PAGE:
Quick tip – Expand the scope

When you get stuck, you can expand the scope of your research to increase the chances of finding relevant evidence. Here are some different ways to expand the scope: Research more people: the children of your brick wall ancestor, known siblings, spouses (if they were married multiple times), neighbors and other associates Research the property they owned or rented, to find out how and when it got into the family and where it went next. Expand your geographic area. People often created … [Read more...]

Quick tip – Check the surrounding records

If you find your ancestor in a record, it may pay off to check the surrounding records too. Examples: Browsing the surrounding birth or baptismal records may show if your ancestor was a twin or triplet Browsing the previous and next civil registration or notarial records may show if they had the same witnesses, which suggests they were witnesses of convenience rather than people who had a personal connection to the parties. Checking the previous and next notarial records may show … [Read more...]

Quick tip – Investigate gaps between children

If you are researching a family before in the period before modern birth control methods, a gap in children is worth investigating further. Possible reasons for the gap include: You may not have found all the children yet. For example, the family may have lived elsewhere, and you have not consulted the birth or baptismal records there. There may have been stillbirths or miscarriages. Since the introduction of the civil registration (1811 in most parts of the Netherlands), stillborn … [Read more...]

Quick tip – Who was the previous owner?

When you hit a brick wall and the ancestor whose parents you're looking for owned property, try and find out who owned the property previously. The previous owner may have been related, if the ancestor inherited the property, or may have created a sale or conveyance record that mentions your ancestor. For an example of how useful tracing the previous owner can be, read my article "Griete Smith's Parentage: Proof in the Absence of Vital Records" (PDF) as it appeared in the December 2016 issue … [Read more...]

Dutch term – Bron

Bron is the Dutch term for "source." The word also means "spring," in the meaning of a place where water naturally comes to the surface. … [Read more...]

Using Proof by Contradiction to Focus your Research

Those who came to genealogy from a science background are likely familiar with “proof by contradiction”—a way to prove a theory by demonstrating that its opposite leads to an insupportable contradiction.[1] Many genealogists use this technique, often implicitly. Whatever the name, genealogists benefit from understanding how to apply the technique to improve research efficiency and focus. Using proof by contradiction, a three-step mathematical example proves the theory that there is no … [Read more...]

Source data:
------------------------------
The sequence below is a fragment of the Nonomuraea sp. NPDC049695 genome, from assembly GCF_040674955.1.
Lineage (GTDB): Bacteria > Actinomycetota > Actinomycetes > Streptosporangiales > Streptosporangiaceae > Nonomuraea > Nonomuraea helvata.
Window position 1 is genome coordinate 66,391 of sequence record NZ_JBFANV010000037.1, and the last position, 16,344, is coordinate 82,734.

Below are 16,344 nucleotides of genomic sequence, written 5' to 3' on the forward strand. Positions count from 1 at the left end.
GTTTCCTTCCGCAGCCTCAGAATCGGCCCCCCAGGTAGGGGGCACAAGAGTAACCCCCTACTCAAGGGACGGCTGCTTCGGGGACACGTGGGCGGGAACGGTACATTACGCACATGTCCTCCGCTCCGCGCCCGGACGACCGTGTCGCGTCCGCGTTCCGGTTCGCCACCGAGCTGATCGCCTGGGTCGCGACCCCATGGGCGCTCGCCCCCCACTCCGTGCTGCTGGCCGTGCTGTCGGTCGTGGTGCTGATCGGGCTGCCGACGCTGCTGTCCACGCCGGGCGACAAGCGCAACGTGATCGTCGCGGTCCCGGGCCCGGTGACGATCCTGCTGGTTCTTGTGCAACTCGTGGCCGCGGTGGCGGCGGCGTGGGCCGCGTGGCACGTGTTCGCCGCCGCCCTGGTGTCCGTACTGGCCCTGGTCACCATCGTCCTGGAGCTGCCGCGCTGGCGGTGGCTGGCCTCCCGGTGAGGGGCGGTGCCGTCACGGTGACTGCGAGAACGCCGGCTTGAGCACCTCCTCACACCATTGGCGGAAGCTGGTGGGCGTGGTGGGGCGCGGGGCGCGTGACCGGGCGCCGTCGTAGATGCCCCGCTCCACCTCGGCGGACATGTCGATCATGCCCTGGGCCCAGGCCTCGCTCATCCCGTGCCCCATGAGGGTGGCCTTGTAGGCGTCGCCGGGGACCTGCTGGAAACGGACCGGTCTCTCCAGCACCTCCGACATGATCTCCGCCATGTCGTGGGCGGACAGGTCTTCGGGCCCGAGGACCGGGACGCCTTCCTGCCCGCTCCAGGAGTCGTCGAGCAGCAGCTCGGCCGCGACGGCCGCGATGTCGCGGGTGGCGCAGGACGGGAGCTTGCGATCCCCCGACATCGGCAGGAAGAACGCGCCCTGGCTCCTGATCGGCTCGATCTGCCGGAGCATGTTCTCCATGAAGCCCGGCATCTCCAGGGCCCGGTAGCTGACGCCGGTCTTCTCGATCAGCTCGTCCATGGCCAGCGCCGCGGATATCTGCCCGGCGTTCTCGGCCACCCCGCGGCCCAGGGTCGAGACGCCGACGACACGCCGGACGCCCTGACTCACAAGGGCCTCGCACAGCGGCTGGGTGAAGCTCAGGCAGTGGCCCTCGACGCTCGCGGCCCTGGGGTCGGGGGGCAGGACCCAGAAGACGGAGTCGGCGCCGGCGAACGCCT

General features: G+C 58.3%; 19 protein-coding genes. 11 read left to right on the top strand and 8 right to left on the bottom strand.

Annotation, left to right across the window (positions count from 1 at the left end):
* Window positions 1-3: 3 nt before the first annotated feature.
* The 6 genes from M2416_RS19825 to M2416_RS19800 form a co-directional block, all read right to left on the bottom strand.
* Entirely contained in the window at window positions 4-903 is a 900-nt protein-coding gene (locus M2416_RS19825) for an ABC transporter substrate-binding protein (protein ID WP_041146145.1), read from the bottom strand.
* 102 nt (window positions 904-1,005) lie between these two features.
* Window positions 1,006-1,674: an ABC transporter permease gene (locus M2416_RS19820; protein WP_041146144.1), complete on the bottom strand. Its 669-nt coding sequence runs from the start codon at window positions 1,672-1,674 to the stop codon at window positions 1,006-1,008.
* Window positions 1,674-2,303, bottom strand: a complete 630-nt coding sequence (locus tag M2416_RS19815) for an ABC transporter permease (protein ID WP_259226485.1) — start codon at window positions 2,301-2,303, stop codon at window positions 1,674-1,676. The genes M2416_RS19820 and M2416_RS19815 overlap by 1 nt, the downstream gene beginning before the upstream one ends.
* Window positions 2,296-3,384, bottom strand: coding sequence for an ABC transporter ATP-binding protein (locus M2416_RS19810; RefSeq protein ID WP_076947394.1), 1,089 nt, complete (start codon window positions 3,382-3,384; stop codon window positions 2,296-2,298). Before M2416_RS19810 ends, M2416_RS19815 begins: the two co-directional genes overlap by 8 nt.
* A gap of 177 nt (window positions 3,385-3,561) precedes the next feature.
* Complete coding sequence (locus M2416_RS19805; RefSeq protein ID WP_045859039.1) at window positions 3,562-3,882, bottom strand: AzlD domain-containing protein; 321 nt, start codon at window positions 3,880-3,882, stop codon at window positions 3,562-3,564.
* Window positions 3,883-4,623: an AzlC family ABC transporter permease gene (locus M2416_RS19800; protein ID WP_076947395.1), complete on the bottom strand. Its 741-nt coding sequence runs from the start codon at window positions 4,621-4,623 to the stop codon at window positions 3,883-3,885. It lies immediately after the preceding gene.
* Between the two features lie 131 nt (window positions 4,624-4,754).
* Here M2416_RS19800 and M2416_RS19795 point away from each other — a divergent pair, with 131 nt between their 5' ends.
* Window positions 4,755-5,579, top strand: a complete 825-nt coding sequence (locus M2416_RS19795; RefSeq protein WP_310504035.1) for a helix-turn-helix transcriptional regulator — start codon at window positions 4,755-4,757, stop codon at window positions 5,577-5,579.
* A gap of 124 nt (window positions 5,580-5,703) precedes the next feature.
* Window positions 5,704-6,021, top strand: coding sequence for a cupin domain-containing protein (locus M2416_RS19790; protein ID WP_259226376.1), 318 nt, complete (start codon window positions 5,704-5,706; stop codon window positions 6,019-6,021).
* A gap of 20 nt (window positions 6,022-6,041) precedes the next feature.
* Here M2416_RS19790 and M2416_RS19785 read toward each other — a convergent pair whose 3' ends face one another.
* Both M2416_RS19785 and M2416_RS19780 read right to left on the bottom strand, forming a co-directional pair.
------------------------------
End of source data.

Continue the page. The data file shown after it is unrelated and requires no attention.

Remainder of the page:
5 Ways to Assess Online Trees and Other Publications

Many of my research projects start with a survey of published literature: journals, books, and online trees. Here are five ways I assess the quality and reliability of these publications. Sources The first thing I look for are the sources: If the publication has no sources, there is no way to evaluate the quality of the underlying research. If the publication only lists other trees or published genealogies as sources, that implies the compiler did not do original research. If the … [Read more...]

Quick tip – Don’t Stop Looking When They’re Dead

Sometimes, relevant records are produced long after the person of interest is dead. Here are some examples:  An estate may remain undivided during the surviving spouse's lifetime. The records of how the estate was divided and who the heirs were might be decades later. A record may have been copied at a later time, for example as part of court proceedings or a chartulary. The original record may not survive, but the later copy might. Land records may include details about the … [Read more...]

Quick tip – Follow up in other records

When we find our ancestor in one record, we can often use it as a stepping stone to finding other records. The record can be like a loose thread to unravel a greater yarn. Here are some examples: A marriage record may have a note in the margin about a divorce. It should name the court and date of the divorce. You can use this to find the case file in the court records. A marriage record has supplements that are abstracts of other records. You can use these to find the originals. It … [Read more...]

Quick Tip – There’s Nothing Wrong With Speculation

When you are researching your ancestors, there is nothing wrong with speculation. Building and testing hypotheses is a great way to discover new evidence that may help you prove your case. Just don't confuse speculation with proof, and make sure to not spread speculative information without clearly labeling as such (or not at all, to prevent people from jumping to conclusions). For example, if you are trying to find the parents of your brick wall ancestor Cornelis, and you know his oldest son … [Read more...]